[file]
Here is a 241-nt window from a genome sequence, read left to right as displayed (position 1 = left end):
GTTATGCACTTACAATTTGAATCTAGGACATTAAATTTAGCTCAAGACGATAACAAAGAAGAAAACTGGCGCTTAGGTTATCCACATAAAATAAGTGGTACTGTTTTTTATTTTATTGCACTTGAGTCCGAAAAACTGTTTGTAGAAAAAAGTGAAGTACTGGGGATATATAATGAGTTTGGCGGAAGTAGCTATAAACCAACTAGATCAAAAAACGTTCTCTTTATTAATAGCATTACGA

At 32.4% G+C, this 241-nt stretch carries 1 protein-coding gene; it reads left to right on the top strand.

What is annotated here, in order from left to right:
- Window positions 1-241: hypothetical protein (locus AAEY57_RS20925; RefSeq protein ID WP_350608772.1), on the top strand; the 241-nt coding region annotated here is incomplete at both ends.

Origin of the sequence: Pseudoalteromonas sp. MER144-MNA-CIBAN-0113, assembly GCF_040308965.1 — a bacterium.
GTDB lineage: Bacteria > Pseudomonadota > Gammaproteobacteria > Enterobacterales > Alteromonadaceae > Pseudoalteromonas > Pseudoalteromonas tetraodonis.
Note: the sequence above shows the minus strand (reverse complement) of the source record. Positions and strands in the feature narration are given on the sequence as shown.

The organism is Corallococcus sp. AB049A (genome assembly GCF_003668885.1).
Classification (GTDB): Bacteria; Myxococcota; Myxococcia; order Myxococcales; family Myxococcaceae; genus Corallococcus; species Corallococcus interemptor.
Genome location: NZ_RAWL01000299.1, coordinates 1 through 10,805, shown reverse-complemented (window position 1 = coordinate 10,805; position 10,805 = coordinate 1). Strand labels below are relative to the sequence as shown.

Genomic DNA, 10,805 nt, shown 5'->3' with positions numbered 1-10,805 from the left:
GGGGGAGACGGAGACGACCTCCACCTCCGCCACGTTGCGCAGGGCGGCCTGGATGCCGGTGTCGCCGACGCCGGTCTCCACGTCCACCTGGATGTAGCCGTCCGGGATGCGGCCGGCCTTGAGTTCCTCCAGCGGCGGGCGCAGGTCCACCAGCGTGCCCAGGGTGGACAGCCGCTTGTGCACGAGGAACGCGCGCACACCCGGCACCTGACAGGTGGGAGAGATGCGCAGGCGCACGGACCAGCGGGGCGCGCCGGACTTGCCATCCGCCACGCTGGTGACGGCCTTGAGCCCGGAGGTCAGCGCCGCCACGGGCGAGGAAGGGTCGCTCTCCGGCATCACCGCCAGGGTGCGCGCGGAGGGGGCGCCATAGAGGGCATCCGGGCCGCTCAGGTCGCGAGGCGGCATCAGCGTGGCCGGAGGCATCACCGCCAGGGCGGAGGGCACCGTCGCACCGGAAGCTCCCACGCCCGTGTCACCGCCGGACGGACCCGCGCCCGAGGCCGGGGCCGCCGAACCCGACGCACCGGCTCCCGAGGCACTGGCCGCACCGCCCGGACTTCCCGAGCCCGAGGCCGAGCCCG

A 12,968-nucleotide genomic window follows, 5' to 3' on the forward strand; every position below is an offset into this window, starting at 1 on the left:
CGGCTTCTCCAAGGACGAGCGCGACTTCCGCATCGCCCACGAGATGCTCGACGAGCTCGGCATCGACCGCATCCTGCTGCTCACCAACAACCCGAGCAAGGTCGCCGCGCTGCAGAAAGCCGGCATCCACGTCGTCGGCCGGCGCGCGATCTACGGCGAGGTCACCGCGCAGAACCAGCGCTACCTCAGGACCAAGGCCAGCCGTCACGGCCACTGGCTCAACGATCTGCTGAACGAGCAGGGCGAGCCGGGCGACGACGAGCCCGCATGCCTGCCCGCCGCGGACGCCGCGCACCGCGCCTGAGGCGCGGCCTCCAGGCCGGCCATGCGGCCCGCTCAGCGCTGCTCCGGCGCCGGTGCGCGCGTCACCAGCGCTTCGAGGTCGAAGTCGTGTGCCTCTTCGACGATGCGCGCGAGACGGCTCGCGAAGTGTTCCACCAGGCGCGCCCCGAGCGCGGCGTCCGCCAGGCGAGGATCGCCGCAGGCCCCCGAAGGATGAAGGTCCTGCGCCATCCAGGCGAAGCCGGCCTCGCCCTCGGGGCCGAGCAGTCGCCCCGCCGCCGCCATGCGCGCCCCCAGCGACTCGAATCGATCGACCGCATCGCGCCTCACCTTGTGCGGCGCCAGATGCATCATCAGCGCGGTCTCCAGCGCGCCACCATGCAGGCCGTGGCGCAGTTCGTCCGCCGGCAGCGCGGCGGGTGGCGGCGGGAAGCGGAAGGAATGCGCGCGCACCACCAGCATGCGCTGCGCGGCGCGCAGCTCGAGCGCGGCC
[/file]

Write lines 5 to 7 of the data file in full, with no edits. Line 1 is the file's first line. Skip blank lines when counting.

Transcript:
- Window positions 1-241: hypothetical protein (locus AAEY57_RS20925; RefSeq protein ID WP_350608772.1), on the top strand; the 241-nt coding region annotated here is incomplete at both ends.

Origin of the sequence: Pseudoalteromonas sp. MER144-MNA-CIBAN-0113, assembly GCF_040308965.1 — a bacterium.
GTDB lineage: Bacteria > Pseudomonadota > Gammaproteobacteria > Enterobacterales > Alteromonadaceae > Pseudoalteromonas > Pseudoalteromonas tetraodonis.